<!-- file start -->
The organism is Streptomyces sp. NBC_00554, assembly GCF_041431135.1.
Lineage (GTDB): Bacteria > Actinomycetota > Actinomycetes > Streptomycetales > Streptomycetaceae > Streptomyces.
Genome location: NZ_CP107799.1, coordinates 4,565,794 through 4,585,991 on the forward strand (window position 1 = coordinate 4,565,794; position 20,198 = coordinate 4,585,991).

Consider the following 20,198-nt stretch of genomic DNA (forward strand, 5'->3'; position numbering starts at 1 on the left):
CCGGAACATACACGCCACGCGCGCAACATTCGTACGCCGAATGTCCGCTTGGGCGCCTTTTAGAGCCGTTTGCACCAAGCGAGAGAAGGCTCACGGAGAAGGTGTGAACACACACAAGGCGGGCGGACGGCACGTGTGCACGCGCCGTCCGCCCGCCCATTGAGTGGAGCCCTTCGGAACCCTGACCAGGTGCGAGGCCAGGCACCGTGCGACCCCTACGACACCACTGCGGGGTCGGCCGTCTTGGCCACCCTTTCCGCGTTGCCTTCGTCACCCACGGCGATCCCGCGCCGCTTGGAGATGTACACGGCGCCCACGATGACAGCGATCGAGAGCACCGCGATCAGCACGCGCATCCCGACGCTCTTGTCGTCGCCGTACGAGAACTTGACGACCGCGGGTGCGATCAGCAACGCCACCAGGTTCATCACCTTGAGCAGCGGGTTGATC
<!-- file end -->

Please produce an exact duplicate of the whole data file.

The organism is Streptomyces sp. NBC_00554, assembly GCF_041431135.1.
Lineage (GTDB): Bacteria > Actinomycetota > Actinomycetes > Streptomycetales > Streptomycetaceae > Streptomyces.
Genome location: NZ_CP107799.1, coordinates 4,565,794 through 4,585,991 on the forward strand (window position 1 = coordinate 4,565,794; position 20,198 = coordinate 4,585,991).

Consider the following 20,198-nt stretch of genomic DNA (forward strand, 5'->3'; position numbering starts at 1 on the left):
CCGGAACATACACGCCACGCGCGCAACATTCGTACGCCGAATGTCCGCTTGGGCGCCTTTTAGAGCCGTTTGCACCAAGCGAGAGAAGGCTCACGGAGAAGGTGTGAACACACACAAGGCGGGCGGACGGCACGTGTGCACGCGCCGTCCGCCCGCCCATTGAGTGGAGCCCTTCGGAACCCTGACCAGGTGCGAGGCCAGGCACCGTGCGACCCCTACGACACCACTGCGGGGTCGGCCGTCTTGGCCACCCTTTCCGCGTTGCCTTCGTCACCCACGGCGATCCCGCGCCGCTTGGAGATGTACACGGCGCCCACGATGACAGCGATCGAGAGCACCGCGATCAGCACGCGCATCCCGACGCTCTTGTCGTCGCCGTACGAGAACTTGACGACCGCGGGTGCGATCAGCAACGCCACCAGGTTCATCACCTTGAGCAGCGGGTTGATC